Scottish Railway Preservation Society Collections pages

4-4-0 Midland Compound express passenger locomotive N0.1000

Midland Compound locomotive picture

Photograph courtesy of the National Railway Museum, York.
Until 2014 was on loan from the National Railway Museum, York. No longer in Bo'ness.
Built 1902, Midland Railway Company at Derby.
Midland Railway 1000 class No.1000. BR no.41000.

Built by the Midland Railway Company at Derby in 1902, this locomotive was designed by S.W. Johnson. A compound engine used a series of high and low pressure cylinders to increase efficiency.

For many years the class was the frontline passenger locomotive on the Midland Railway and the LMS until the advent of larger, more powerful types in the late 1920s. The company used these locomotives over all parts of the Company`s system and because of this and their lined red livery they earned themselves the nickname ‘Crimson Ramblers’ . They were popular in many parts of Scotland and frequently, into the 1930s, could be found on Anglo-Scottish Expresses – often double headed on heavier trains.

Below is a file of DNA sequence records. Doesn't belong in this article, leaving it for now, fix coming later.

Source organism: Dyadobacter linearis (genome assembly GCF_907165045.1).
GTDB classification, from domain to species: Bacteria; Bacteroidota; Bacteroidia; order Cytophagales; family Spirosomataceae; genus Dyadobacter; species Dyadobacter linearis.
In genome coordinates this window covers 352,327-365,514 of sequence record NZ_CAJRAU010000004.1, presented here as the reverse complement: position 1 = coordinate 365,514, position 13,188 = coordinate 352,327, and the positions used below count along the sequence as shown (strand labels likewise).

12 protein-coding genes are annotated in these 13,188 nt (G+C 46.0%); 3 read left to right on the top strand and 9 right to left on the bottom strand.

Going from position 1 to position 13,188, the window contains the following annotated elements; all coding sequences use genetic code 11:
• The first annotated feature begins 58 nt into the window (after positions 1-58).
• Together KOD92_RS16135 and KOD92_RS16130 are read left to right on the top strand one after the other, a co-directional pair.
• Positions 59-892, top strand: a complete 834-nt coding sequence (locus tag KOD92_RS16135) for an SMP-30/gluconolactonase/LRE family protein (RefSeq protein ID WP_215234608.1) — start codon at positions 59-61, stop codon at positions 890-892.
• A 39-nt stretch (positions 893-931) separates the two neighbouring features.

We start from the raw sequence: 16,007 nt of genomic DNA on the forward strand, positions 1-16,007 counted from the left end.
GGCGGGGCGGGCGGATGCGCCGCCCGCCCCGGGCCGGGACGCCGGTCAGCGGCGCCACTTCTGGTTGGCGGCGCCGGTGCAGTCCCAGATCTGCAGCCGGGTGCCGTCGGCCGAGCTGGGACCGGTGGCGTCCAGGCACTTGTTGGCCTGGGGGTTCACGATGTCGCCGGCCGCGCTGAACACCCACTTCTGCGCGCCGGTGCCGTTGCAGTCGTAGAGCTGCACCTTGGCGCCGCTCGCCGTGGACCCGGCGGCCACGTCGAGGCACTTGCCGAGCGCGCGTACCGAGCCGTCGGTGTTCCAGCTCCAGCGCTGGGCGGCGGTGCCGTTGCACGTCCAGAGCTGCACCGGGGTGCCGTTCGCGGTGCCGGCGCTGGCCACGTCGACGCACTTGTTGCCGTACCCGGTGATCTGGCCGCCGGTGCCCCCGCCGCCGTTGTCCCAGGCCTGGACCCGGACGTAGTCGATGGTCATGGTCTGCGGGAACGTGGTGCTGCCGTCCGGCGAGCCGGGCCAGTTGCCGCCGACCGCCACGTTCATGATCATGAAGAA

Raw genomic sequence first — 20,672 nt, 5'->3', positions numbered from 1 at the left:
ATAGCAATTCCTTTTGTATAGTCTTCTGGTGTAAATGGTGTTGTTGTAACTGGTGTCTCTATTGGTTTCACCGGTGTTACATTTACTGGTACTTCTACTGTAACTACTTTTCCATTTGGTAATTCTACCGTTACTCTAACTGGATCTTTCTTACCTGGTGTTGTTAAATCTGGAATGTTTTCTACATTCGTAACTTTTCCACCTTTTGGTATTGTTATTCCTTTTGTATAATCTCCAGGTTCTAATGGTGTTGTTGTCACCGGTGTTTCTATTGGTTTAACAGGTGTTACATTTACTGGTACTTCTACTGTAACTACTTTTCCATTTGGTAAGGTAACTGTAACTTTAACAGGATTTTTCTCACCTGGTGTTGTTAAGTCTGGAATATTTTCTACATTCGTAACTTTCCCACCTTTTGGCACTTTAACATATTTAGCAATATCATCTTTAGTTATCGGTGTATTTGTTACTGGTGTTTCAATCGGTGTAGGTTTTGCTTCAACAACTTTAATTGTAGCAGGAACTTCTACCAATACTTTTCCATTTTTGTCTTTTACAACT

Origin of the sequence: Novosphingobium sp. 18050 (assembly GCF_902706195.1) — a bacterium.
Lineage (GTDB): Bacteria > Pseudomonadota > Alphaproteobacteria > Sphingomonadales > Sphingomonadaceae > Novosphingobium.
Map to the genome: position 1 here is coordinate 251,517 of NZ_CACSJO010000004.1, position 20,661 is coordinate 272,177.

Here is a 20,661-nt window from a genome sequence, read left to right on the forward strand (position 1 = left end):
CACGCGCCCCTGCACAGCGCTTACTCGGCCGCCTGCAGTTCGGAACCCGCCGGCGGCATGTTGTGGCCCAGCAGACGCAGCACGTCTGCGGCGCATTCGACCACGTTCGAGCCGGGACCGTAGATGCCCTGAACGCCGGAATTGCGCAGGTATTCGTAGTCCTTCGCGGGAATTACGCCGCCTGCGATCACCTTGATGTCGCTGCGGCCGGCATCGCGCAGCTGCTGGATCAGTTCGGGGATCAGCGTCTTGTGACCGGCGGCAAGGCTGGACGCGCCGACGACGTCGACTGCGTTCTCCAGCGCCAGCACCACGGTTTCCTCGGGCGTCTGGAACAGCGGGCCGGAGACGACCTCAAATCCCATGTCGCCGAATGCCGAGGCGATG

As relatively small locomotives they were well suited to the Midland Railway policy of frequent, light trains, but were not large or powerful enough for the much heavier trains on the LMS from the mid 1920s. Many of the engines had a long life, not withdrawn from service until the late 1950s, ending their days on secondary services.

The only really successful compound locomotive built for a British railway, demonstrating significant economies in coal and water, but at the expense of complications in construction and driving controls. No. 1000 was set aside for preservation after withdrawal in 1951 and restored in 1959 to close to its 1914 condition.

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